The Science of Thinking

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I just can’t help myself, but to continuously rehash what I find on Maria Popova‘s insightful blog BrainPickings! This particular post caught my attention because I felt it was relevant to the dialogue in several past Dd articles…the concept of what we consider to be “failure,” “uncertainty,” as well as a plethora of other life’s complications and how this affects our development as intellectual, thoughtful individuals.

I love this blog not only because it makes me examine things in my life, but it also gives me great resources to do so.

John Brochman gathered experts to examine the development of the human intellect

Maria’s latest book of mention is the John Brockman’s (editor of the Edge) This Will Make You Smarter

 

Brockman collaborated with psycholinguist Steven Pinker and psychologist Daniel Kahneman to examine the question on everyone’s mind, “What will make me smarter?”

 

In the end, they compiled a collection of essays from authors, scientists, architects, and a variety of other “big thinkers” – breaking down how factors such as social networks, daydreaming, educational scenarios, and other cognitive influences affect the way  we think and act.

Believe it or not, daydreaming may have its perks!

 

It sounds like an interesting amalgamation of information – chronicling how society develops, gains, and breaks down knowledge – a evolution of sorts.

However, what stuck out to me the most was the notion that not only is “failure, “letdowns,” or “uncertainty” necessary for development, but actually makes you smarter. Perhaps, this is a selfish hope, as everyday I am uncertain about when to fully step away from this crazy world of dance.

Wired founder Kevin Kelly notes:

Failure is not something to be avoided but rather something to be cultivated. That’s a lesson from science that benefits not only laboratory research, but design, sport, engineering, art, entrepreneurship, and even daily life itself. All creative avenues yield the maximum when failures are embraced.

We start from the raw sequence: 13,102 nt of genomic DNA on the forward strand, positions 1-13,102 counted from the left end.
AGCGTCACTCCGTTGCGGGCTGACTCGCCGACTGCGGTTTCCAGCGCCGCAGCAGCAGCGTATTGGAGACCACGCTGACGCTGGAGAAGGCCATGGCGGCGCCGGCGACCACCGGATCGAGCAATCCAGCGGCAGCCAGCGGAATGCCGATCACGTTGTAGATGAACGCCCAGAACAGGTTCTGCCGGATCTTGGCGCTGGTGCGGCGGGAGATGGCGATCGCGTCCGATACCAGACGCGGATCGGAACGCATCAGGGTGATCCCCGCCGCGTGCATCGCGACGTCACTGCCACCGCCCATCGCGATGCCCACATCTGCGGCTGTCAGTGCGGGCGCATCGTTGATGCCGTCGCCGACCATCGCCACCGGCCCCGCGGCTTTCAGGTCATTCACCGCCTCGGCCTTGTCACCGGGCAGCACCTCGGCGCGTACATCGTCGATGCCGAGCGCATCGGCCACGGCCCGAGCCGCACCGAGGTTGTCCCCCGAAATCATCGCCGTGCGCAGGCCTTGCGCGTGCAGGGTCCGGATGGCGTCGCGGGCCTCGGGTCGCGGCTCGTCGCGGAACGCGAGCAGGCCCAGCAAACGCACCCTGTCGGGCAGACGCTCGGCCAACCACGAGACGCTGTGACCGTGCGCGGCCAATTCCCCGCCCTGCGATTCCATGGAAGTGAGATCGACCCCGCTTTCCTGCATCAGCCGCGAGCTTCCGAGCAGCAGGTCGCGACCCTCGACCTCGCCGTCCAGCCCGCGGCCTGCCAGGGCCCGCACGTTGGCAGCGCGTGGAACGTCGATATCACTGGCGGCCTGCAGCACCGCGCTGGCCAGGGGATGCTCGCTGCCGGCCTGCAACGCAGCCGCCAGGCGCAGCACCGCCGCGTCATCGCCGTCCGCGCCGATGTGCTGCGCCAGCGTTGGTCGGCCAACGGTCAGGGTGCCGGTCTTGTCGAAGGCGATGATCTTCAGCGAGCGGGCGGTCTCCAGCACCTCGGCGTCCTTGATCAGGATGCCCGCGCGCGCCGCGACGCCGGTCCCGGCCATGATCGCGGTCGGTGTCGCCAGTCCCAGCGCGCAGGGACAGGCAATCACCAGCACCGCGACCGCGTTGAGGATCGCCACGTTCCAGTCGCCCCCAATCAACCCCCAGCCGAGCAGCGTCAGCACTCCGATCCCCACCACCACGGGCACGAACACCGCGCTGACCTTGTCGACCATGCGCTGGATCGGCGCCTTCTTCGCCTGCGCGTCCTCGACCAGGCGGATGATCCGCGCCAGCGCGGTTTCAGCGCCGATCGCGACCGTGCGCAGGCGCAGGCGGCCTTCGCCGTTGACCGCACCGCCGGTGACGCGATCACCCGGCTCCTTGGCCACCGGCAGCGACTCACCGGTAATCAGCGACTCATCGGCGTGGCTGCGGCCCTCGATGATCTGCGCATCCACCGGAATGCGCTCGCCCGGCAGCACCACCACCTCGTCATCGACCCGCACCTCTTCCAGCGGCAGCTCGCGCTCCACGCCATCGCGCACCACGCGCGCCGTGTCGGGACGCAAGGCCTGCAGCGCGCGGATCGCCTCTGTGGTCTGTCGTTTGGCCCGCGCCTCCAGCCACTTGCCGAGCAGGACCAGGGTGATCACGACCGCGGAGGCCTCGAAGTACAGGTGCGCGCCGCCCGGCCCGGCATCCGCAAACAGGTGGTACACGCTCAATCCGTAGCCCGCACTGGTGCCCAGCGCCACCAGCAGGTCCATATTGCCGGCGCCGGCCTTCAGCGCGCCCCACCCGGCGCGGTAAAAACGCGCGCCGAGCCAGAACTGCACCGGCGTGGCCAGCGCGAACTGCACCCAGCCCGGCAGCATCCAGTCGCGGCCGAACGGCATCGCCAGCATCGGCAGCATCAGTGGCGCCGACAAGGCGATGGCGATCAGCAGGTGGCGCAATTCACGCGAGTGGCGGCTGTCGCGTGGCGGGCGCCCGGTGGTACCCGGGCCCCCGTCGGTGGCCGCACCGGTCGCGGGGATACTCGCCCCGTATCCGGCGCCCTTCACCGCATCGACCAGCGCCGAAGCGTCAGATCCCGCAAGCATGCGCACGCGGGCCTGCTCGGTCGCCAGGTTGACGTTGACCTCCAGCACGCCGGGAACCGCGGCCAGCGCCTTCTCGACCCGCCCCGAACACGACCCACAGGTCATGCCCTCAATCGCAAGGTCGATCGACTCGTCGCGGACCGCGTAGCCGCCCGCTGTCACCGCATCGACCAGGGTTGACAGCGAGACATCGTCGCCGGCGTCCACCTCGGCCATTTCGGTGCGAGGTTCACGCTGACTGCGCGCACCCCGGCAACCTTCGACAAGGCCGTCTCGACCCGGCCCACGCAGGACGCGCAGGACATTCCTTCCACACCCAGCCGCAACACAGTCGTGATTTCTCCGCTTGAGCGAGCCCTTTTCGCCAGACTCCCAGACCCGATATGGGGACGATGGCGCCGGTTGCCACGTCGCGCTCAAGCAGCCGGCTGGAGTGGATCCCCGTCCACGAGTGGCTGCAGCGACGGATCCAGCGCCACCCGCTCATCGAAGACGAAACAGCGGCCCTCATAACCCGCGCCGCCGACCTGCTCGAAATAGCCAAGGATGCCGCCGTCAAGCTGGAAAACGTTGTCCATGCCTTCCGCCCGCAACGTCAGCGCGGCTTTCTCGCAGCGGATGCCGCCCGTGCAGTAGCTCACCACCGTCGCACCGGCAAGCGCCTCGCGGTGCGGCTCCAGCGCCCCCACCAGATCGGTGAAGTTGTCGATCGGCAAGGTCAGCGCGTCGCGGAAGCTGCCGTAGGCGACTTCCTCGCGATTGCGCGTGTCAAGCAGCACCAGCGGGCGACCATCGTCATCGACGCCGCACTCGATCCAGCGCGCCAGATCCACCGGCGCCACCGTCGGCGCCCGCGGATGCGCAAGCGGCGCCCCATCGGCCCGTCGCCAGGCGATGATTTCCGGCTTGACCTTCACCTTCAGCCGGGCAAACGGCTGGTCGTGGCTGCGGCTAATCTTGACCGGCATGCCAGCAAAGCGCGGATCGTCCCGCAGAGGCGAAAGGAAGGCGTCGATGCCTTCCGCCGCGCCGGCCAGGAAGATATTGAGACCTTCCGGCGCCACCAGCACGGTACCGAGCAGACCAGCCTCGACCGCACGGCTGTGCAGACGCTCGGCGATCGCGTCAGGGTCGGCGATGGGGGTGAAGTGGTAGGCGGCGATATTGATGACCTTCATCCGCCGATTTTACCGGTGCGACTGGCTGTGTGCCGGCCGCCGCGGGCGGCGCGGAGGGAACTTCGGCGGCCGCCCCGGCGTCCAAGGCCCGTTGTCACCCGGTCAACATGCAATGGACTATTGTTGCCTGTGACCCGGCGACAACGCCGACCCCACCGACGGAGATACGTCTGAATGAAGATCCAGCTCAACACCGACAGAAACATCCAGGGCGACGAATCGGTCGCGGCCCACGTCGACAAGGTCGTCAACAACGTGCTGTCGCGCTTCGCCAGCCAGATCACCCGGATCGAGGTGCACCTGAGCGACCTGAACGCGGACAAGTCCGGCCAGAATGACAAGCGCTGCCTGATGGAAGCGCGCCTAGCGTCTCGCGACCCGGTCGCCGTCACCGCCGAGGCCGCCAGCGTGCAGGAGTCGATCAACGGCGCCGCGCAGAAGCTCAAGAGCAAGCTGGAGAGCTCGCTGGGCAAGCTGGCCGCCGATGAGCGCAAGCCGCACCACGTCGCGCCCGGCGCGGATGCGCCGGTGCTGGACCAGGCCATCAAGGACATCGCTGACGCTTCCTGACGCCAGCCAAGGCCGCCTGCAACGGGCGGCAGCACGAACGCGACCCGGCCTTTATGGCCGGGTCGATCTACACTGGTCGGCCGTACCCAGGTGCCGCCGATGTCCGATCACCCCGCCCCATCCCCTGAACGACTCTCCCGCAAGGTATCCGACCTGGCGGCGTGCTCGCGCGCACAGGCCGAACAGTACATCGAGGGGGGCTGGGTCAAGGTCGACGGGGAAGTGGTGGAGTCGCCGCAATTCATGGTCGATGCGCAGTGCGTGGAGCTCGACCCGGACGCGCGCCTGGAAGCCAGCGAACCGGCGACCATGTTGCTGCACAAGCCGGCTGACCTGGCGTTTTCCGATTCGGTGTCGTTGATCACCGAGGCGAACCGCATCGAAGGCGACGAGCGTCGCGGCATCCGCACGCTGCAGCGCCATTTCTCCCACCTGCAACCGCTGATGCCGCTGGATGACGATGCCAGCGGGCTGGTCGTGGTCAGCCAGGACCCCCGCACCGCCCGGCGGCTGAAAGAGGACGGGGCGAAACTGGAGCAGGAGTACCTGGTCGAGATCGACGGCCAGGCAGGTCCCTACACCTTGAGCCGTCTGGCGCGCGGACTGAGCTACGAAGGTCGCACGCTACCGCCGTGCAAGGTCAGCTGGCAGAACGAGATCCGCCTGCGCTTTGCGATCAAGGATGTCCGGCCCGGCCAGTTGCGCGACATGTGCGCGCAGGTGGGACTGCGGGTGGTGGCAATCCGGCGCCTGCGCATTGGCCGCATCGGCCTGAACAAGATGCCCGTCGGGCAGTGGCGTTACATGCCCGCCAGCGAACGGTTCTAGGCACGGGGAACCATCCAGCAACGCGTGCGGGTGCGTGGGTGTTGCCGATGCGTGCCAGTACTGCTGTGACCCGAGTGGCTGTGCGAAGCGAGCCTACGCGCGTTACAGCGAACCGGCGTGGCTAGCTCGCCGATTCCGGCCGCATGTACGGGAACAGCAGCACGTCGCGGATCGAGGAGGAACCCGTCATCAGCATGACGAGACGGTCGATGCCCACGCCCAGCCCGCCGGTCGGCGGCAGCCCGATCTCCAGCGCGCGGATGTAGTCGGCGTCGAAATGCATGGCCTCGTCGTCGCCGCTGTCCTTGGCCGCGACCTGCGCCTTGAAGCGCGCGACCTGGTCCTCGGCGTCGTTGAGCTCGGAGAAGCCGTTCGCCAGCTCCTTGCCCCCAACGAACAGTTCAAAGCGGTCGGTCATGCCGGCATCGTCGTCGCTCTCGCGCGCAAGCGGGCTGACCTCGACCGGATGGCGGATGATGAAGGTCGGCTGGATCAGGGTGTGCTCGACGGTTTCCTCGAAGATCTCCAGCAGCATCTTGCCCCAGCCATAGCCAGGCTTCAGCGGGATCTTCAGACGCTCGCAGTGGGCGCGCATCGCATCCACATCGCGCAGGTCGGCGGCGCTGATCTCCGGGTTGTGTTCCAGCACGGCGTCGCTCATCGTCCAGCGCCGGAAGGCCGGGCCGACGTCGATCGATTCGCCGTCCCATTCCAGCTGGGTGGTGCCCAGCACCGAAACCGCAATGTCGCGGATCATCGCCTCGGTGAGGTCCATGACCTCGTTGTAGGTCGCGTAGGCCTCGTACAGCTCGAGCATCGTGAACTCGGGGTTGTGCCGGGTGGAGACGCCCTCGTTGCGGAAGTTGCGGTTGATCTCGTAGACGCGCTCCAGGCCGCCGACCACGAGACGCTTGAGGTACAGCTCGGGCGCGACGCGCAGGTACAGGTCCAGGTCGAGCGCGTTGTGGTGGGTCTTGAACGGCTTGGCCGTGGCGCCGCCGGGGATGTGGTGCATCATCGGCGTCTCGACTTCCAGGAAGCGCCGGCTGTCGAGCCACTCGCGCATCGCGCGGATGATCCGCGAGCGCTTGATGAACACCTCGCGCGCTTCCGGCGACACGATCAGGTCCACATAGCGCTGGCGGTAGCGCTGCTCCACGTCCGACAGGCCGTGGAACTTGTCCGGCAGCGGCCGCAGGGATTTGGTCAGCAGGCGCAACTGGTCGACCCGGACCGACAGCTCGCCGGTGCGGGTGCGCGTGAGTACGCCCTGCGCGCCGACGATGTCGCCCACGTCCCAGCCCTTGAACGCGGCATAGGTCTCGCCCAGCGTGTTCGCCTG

[…]

The chief innovation that science brought to the state of defeat is a way to manage mishaps. Blunders are kept small, manageable, constant, and trackable. Flops are not quite deliberate, but they are channeled so that something is learned each time things fell. It becomes a matter of failing forward.”

I dig it. Do you?

 

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Showing 2 comments
  • candice
    Reply

    I totally believe it and dig it. “Failing forward” is perfect. It reminds me of a hike I was taking once and the guide kept reminding me on the way down to “keep your nose over your toes” because when you lean back to feel safe, and gravity takes you down, there is no way to break your fall. Falling or Failing forward is always the way to go!

  • Heather
    Reply

    This is such an interesting concept and totally relevant to our recent convos…I want to fail and fail big! I have to agree that the times in my life when I underwent what I percieved as “failure,” were the times when I really did grow the most as a thinker and as a person. Nice post lady!

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